Basic Video Compression Techniques in Multimedia

Video Compression Techniques:

Out of different multimedia elements, the need for compression is greatest for video as the data volume for fullscreen full-motion (FSFM) video is very high. The frame size for NTSC video is 640 pixels by 480 pixels and if we use 24 bits of colour depth then each frame occupies 640 x 480 x 3 bytes = 900 KB. So each second of NTSC video comprising 30 frames occupies 900 x 30 x KB which is around 26 MB and each minute occupies 26×60 = 1.9 GB.

Thus a 600 MB CD would contain a maximum of 22 seconds of FSFM video. Now, imagine the storage space required for a 2-hour movie. So, the only way to achieve digital motion video on a PC is to reduce or compress the redundant data in video files.

Spatial Redundancy:

In Digital video, Redundancy occurs when the same information is transmitted more than once. Primarily in an area of an image frame where the same colour or intensity spans more than the one-pixel location that is called Spatial Redundancy.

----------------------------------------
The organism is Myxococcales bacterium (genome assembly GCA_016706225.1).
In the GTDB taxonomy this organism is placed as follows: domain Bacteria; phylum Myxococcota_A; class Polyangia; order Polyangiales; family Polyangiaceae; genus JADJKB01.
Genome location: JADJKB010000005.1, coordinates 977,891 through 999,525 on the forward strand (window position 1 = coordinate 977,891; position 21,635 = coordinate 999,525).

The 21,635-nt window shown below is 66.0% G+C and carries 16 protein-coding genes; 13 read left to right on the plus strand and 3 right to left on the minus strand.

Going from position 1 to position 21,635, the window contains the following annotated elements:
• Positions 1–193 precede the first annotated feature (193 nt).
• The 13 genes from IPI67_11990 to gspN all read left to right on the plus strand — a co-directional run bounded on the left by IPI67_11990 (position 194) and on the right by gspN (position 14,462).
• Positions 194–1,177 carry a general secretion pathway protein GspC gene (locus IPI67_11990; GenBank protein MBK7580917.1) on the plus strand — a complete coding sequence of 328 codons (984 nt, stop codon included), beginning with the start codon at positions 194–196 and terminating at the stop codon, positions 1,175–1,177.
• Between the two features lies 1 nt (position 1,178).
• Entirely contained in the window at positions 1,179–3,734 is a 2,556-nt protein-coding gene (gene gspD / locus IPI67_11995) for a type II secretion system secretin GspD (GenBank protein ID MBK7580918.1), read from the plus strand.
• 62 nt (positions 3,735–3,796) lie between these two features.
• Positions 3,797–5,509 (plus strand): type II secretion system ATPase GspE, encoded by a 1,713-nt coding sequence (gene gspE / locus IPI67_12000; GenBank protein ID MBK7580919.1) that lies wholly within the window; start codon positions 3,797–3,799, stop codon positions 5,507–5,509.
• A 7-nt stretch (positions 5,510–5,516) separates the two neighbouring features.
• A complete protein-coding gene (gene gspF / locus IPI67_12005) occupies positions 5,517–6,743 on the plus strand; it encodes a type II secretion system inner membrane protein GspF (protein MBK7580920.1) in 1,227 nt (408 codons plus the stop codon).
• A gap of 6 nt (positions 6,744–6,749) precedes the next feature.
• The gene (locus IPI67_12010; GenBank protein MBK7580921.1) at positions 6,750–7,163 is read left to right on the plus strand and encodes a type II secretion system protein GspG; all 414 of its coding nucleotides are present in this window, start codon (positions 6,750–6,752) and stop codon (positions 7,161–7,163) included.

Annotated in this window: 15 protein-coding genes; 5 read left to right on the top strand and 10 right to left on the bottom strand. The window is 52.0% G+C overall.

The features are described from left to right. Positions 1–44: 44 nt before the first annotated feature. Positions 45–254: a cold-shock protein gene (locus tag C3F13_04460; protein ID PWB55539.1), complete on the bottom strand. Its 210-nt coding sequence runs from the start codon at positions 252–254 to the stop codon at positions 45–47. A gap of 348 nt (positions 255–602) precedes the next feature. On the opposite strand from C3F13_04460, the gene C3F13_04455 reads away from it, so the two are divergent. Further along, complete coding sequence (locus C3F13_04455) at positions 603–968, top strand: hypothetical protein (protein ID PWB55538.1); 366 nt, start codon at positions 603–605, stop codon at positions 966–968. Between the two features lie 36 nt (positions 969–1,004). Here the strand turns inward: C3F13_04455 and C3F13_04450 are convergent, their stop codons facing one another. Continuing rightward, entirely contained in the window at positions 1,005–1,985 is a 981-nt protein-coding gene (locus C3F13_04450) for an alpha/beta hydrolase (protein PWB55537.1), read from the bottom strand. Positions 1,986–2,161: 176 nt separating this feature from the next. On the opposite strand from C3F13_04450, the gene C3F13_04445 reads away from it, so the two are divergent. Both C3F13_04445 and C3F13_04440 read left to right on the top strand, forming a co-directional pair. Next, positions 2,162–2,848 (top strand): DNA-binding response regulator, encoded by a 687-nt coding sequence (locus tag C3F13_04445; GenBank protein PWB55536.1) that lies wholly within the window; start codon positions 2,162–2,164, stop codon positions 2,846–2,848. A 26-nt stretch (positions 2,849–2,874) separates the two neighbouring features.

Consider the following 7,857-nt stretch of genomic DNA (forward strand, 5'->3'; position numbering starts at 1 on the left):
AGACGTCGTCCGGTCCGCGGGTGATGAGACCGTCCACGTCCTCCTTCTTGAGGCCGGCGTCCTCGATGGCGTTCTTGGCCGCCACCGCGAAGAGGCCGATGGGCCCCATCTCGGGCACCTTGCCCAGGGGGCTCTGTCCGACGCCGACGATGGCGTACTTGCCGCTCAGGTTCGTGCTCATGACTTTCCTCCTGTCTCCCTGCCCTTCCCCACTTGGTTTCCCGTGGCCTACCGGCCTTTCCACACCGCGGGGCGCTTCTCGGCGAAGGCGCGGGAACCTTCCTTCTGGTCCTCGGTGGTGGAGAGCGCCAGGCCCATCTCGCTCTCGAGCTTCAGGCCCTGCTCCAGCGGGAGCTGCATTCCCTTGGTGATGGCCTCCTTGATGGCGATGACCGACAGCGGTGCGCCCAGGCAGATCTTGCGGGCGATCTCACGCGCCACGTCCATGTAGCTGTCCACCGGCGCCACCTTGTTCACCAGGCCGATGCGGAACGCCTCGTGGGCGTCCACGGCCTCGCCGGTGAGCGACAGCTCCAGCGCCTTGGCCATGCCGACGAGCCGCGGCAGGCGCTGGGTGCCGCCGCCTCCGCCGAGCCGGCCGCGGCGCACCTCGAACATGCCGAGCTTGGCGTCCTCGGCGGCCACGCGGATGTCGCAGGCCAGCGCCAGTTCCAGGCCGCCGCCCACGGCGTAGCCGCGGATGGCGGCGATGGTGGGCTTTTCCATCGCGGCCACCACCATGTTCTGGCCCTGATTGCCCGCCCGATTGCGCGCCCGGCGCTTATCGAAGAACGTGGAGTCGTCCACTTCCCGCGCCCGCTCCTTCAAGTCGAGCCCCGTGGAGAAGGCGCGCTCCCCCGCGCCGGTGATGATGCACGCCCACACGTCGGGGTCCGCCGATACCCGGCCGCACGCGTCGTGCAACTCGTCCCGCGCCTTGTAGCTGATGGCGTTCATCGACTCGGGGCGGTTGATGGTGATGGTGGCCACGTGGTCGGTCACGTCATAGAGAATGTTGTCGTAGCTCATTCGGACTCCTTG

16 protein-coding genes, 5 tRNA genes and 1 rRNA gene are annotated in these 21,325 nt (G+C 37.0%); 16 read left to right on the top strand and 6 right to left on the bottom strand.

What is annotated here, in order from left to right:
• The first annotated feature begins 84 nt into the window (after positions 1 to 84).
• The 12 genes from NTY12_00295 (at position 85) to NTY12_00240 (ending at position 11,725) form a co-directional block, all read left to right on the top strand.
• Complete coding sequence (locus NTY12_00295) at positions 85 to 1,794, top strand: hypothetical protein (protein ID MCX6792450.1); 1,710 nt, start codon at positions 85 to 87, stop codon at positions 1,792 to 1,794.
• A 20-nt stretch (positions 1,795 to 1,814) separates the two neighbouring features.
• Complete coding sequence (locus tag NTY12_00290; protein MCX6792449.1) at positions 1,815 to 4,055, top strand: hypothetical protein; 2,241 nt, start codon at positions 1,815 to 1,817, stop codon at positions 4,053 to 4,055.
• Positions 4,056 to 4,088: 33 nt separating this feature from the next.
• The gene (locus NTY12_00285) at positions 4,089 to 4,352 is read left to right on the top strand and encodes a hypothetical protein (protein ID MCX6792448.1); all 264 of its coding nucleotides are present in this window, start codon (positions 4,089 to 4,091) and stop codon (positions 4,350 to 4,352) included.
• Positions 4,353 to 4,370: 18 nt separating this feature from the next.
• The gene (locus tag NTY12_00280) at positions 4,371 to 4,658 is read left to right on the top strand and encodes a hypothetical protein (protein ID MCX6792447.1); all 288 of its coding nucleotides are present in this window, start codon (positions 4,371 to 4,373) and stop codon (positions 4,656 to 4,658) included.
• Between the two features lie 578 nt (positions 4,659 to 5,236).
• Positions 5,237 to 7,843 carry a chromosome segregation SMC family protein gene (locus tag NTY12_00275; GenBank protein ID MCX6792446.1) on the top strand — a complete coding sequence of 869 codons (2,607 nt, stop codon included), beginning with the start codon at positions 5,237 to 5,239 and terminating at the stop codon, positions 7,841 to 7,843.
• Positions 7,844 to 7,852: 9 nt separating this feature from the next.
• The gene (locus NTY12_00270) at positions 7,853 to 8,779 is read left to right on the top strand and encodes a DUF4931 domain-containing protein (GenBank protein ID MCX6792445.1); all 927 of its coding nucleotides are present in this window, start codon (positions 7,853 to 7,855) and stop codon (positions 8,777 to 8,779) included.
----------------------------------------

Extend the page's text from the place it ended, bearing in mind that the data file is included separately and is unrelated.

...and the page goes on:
Spatial Compression:

This redundancy is removed by compressing each image frame in isolation. This techniques are generally used that says spatial compression or intra-frame compression. This compression applies different lossless and lossy methods same as those applied for still images. Some of these methods are:

i. Truncation of least significant image data
ii. Run Length Encoding (RLE)
iii. Interpolative Techniques
iv. Predictive Technique – DPCM (Differential Pulse Code Modulation), ADPCM (Adaptive DPCM)
v. Transform Coding Technique – DCT (Discrete Cosine Transform)
vi. Statistical or Entropy Coding – Huffman Coding, LZW coding, Arithmetic coding.

Temporal Redundancy:

When a scene is stationary or only slightly moving, there is redundancy between frames of the motion sequence. The contents of consecutive frames in time are similar or they may be treated by a simple translation function. This kind of redundancy says Temporal Redundancy.

Temporal Compression

It is removed by storing only the differences of subsequent frames instead of compressing each frame independently. This technique says temporal compression or inter-frame compression.